TOPEKA, Kan. (WIBW) -- One look around Ryan Simpson's office at Seaman Middle School makes it clear: baseball matters.
Three well-maintained George Brett baseball cards are in a protective case on the windowsill, there's a baseball on shelf signed by the Royals Hall of Famer, and sitting in the middle of his desk is a Royals hat that has certainly seen better days.
"I played out at Ken Berry up through middle school," Simpson, a Topeka-native said. "As soon as I found out my dad was a Major League ballplayer, I was all in."
Simpson's dad, Steve Simpson, pitched 11 Major League innings for the San Diego Padres in 1972.
"He pitched against Johnny Bench, he faced off against Tom Seaver," Ryan said.
While Steve's Major League career wasn't stellar (0-2, eight walks, nine strikeouts, six earned runs, and two saves), his college career was Hall of Fame worthy.
"My dad killed it when he was at Washburn," Ryan said. "He had records that stood for a long time."
Steve, part of the Shawnee County Baseball Hall of Fame 2017 class, struck out 90 batters in 64.1 innings in 1970. He is one of three Ichabods to record 90 strikeouts in a season.
Ryan was certainly influenced by his father's baseball career, but he found his calling as he entered middle school.
"I started playing the trumpet," Ryan, the Seaman Middle School band director, said. "I realized pretty quick[ly] that I had a natural affinity for it and it became a career."
Ryan says his dad only asked for one thing from his son as a musician.
"The very first thing - maybe even the night I got my trumpet - my dad said, 'you've got to learn to play the national anthem.' I said why, and he said that's what they play at the ballpark."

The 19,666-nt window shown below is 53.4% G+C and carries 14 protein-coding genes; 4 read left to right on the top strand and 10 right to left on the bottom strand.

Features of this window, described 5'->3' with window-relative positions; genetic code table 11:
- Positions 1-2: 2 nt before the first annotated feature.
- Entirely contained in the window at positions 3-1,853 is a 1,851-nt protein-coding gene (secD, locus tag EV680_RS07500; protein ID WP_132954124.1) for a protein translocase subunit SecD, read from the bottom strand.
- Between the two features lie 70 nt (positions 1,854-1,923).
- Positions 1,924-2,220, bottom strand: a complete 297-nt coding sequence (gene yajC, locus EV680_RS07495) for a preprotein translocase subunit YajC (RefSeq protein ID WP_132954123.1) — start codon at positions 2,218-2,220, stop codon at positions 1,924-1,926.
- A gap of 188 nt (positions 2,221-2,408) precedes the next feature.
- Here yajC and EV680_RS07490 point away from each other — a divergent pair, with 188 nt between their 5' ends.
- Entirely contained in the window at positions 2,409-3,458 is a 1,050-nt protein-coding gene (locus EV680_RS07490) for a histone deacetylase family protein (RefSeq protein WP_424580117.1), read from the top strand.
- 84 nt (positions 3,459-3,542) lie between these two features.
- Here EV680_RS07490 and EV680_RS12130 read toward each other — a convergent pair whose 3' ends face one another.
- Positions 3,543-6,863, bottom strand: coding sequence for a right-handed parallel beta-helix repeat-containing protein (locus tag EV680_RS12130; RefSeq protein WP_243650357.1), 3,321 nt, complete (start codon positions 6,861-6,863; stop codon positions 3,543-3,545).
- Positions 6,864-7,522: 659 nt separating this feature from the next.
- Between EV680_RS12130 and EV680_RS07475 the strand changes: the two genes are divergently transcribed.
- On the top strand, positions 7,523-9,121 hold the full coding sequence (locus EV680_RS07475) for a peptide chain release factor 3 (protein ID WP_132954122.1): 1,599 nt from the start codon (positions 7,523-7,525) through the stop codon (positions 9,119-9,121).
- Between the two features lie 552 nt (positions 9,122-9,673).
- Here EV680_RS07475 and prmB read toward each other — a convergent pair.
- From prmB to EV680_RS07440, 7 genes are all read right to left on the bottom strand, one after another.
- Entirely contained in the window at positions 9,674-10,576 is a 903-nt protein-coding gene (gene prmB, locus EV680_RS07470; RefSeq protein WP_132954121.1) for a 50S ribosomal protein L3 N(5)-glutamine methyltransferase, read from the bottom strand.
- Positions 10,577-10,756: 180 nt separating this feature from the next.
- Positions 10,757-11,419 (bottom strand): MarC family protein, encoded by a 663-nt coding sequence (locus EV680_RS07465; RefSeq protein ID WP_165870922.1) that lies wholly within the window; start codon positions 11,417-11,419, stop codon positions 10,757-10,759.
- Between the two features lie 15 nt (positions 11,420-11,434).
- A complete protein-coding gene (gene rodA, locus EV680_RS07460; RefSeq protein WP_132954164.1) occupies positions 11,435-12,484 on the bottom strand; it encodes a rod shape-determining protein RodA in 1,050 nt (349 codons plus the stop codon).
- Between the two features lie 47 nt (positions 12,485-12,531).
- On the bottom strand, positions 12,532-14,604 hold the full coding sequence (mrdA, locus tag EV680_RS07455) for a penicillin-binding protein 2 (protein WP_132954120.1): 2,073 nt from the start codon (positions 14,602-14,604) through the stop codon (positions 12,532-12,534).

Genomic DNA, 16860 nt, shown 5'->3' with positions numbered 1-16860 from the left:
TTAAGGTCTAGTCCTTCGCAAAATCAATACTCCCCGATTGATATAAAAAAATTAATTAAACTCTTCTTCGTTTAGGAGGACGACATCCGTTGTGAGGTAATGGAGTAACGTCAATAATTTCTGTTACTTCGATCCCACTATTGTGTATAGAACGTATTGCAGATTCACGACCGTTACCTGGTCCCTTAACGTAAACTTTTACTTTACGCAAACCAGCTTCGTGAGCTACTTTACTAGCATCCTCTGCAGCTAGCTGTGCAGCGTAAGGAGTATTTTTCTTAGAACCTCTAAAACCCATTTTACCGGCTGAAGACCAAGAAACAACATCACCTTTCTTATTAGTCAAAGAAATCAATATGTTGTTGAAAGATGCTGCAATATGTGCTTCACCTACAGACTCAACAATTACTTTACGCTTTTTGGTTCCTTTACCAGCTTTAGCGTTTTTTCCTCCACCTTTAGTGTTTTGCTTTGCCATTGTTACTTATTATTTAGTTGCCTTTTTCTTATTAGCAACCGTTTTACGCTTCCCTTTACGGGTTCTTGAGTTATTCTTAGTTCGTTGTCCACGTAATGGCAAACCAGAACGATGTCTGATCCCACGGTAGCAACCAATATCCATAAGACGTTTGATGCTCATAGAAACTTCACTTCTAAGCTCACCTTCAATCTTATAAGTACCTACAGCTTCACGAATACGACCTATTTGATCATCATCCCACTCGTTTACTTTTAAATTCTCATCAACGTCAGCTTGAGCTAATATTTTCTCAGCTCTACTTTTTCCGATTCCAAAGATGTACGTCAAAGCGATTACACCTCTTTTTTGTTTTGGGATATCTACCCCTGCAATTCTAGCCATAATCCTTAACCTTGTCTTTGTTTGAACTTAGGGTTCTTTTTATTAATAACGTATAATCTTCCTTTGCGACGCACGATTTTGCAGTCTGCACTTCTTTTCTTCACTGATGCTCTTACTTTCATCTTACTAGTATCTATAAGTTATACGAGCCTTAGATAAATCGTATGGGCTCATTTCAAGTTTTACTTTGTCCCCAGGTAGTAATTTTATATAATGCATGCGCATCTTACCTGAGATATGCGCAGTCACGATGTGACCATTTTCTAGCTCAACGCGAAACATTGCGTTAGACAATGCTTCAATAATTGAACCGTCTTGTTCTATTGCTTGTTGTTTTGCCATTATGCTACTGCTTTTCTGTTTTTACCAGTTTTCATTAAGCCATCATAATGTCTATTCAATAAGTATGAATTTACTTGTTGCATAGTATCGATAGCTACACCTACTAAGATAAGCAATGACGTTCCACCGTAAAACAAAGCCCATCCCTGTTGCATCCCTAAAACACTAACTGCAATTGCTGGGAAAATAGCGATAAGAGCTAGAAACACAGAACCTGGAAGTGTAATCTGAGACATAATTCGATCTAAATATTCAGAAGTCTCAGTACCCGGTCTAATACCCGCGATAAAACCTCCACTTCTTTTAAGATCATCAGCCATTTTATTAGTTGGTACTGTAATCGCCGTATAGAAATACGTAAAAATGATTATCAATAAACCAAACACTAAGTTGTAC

Ryan remembers the first time he played the anthem for Steve, and he distinctly remembers his dad getting choked up.
"He didn't show a whole lot of emotion," Ryan explained. "It was pretty cool. I realized, hey, I've touched a nerve here."
In November of 1989, the Simpson family was living in Omaha, Neb. Ryan was at a local rec center when he received a phone call from a neighbor.
"That was the night our lives changed," Ryan said.
Steve Simpson died from a heart attack at age 41.
Ryan was 15. To help distract himself from the pain, he turned to his trumpet.
"I absolutely plunged myself into my musical studies after he passed away."
Ryan admits it took years to adjust to the loss of his dad. He's also aware of how that day shaped the rest of his life.
After Steve died, the Simpson family moved from Omaha back to Topeka.
"I wouldn't have my wife and my kids if we hadn't moved back to Topeka," he said. "All the good stuff in my life is a product of that event changed the direction of our lives. While it was a pretty hard hill to climb, there has been some good that came out of the situation."
Ryan graduated from Washburn, like his father, and became a band director. He's taught music for two decades.
On Aug. 24, Ryan will do something, musically, he's never done before.
Before the Kansas City Royals host the Colorado Rockies on Thursday afternoon, Ryan will play the national anthem at Kauffman Stadium.
"I've been practicing like a mad man, playing the anthem 10-15 times a day," Ryan said. "It's a full-circle bucket list kind of thing. It's a tribute to my dad."
Ryan says he sent in a 90-second audition video before the season began. The Royals called him and asked him to audition at Kauffman a few weeks later. He found out there was an available game shortly after that.
Plenty of parents, along with Seaman Middle School faculty, have told Ryan they'll be at the game Thursday afternoon. Ryan knows all eyes will be on him, but he'll be focused elsewhere.
"We're going to take [my mom," he said. "She hasn't been to the ballpark in nearly three decades."
He'll also be thinking about his dad, Steve.
"I know for a fact it would mean everything to him. I wish he was here. It would be special."